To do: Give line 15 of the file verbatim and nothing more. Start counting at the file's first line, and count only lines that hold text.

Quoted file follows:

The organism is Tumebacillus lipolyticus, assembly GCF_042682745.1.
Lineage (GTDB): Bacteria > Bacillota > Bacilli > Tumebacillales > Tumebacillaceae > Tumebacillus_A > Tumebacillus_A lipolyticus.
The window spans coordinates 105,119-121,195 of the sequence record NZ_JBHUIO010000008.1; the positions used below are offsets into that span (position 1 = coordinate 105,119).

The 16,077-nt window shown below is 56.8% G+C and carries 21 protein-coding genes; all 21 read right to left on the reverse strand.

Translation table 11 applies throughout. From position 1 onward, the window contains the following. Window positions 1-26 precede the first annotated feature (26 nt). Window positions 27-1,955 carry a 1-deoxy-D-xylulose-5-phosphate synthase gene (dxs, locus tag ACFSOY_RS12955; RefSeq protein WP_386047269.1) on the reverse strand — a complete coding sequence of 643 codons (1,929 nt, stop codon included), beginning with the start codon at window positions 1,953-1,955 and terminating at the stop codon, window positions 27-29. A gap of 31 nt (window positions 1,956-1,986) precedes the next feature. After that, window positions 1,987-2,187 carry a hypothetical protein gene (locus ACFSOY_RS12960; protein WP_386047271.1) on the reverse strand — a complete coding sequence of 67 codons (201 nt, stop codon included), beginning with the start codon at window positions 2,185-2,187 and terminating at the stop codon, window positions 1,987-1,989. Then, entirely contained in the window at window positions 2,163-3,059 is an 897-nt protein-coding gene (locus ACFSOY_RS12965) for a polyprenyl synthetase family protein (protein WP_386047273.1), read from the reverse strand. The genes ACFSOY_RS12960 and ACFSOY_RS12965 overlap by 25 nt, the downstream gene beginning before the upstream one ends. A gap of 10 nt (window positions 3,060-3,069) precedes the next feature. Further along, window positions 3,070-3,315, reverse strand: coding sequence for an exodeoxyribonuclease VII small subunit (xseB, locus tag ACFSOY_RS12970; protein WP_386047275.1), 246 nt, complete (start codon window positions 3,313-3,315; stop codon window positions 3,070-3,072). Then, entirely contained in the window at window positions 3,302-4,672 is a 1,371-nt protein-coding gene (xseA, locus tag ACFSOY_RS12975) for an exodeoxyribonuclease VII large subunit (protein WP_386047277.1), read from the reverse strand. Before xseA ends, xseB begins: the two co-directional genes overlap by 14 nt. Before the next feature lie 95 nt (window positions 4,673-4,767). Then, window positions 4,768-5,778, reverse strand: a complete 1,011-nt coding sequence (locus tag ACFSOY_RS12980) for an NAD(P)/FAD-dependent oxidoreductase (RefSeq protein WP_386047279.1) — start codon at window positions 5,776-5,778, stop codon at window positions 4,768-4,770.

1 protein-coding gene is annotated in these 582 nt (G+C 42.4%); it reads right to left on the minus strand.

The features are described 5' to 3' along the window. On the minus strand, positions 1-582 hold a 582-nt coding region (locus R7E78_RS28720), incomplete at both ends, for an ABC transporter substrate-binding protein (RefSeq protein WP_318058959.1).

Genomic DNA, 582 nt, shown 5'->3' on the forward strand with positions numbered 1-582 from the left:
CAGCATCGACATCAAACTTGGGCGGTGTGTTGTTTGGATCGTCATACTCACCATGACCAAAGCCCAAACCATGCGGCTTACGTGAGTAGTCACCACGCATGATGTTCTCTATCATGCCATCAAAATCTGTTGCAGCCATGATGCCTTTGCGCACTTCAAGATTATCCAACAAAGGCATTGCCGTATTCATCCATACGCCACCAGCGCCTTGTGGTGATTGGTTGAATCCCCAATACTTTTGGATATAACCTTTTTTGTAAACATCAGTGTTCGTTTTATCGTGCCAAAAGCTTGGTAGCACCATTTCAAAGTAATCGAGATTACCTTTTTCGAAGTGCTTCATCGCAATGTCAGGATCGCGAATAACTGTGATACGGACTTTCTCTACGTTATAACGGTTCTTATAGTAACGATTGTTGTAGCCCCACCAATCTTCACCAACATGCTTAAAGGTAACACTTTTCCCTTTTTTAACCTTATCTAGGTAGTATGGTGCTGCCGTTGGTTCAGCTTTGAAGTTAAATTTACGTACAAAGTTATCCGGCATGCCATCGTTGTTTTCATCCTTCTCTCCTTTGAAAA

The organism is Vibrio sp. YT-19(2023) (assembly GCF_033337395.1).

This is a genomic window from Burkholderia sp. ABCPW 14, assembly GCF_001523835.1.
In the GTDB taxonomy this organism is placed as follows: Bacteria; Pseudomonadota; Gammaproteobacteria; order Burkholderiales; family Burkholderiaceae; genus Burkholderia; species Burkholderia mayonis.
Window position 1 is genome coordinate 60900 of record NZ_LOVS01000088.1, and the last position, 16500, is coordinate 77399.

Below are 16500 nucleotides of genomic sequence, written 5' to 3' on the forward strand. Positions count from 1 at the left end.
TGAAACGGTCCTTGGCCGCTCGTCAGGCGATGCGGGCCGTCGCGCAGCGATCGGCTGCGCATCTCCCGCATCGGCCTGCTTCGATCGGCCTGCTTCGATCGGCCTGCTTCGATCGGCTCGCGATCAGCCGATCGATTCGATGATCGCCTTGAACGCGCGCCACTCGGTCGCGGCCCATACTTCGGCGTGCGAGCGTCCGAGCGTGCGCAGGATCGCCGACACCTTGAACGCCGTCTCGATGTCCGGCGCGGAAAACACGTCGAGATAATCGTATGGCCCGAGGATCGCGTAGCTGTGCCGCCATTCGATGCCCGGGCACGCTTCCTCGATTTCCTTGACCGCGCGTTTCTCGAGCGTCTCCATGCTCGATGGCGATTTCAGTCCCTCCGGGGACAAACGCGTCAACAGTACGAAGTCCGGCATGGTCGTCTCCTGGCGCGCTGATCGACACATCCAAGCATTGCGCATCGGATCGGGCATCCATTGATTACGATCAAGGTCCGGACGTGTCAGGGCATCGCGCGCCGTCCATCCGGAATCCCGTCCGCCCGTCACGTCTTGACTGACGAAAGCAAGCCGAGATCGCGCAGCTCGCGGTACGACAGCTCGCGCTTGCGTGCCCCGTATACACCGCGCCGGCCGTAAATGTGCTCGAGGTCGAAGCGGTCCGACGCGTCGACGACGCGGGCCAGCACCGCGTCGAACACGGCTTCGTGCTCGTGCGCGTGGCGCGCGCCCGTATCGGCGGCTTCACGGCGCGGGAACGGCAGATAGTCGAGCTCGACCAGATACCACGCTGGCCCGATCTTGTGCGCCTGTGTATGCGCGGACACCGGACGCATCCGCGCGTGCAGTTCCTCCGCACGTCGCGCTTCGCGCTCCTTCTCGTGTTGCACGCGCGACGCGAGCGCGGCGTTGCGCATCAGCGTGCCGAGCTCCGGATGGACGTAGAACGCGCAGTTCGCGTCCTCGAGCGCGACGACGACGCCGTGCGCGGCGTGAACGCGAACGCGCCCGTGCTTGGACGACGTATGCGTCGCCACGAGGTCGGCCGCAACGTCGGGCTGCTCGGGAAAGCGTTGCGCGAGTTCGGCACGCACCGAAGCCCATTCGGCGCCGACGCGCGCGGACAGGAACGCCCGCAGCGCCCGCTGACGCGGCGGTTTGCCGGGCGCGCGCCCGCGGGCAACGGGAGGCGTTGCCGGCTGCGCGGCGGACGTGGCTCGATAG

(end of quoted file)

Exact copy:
TGAAACGGTCCTTGGCCGCTCGTCAGGCGATGCGGGCCGTCGCGCAGCGATCGGCTGCGCATCTCCCGCATCGGCCTGCTTCGATCGGCCTGCTTCGATCGGCCTGCTTCGATCGGCTCGCGATCAGCCGATCGATTCGATGATCGCCTTGAACGCGCGCCACTCGGTCGCGGCCCATACTTCGGCGTGCGAGCGTCCGAGCGTGCGCAGGATCGCCGACACCTTGAACGCCGTCTCGATGTCCGGCGCGGAAAACACGTCGAGATAATCGTATGGCCCGAGGATCGCGTAGCTGTGCCGCCATTCGATGCCCGGGCACGCTTCCTCGATTTCCTTGACCGCGCGTTTCTCGAGCGTCTCCATGCTCGATGGCGATTTCAGTCCCTCCGGGGACAAACGCGTCAACAGTACGAAGTCCGGCATGGTCGTCTCCTGGCGCGCTGATCGACACATCCAAGCATTGCGCATCGGATCGGGCATCCATTGATTACGATCAAGGTCCGGACGTGTCAGGGCATCGCGCGCCGTCCATCCGGAATCCCGTCCGCCCGTCACGTCTTGACTGACGAAAGCAAGCCGAGATCGCGCAGCTCGCGGTACGACAGCTCGCGCTTGCGTGCCCCGTATACACCGCGCCGGCCGTAAATGTGCTCGAGGTCGAAGCGGTCCGACGCGTCGACGACGCGGGCCAGCACCGCGTCGAACACGGCTTCGTGCTCGTGCGCGTGGCGCGCGCCCGTATCGGCGGCTTCACGGCGCGGGAACGGCAGATAGTCGAGCTCGACCAGATACCACGCTGGCCCGATCTTGTGCGCCTGTGTATGCGCGGACACCGGACGCATCCGCGCGTGCAGTTCCTCCGCACGTCGCGCTTCGCGCTCCTTCTCGTGTTGCACGCGCGACGCGAGCGCGGCGTTGCGCATCAGCGTGCCGAGCTCCGGATGGACGTAGAACGCGCAGTTCGCGTCCTCGAGCGCGACGACGACGCCGTGCGCGGCGTGAACGCGAACGCGCCCGTGCTTGGACGACGTATGCGTCGCCACGAGGTCGGCCGCAACGTCGGGCTGCTCGGGAAAGCGTTGCGCGAGTTCGGCACGCACCGAAGCCCATTCGGCGCCGACGCGCGCGGACAGGAACGCCCGCAGCGCCCGCTGACGCGGCGGTTTGCCGGGCGCGCGCCCGCGGGCAACGGGAGGCGTTGCCGGCTGCGCGGCGGACGTGGCTCGATAG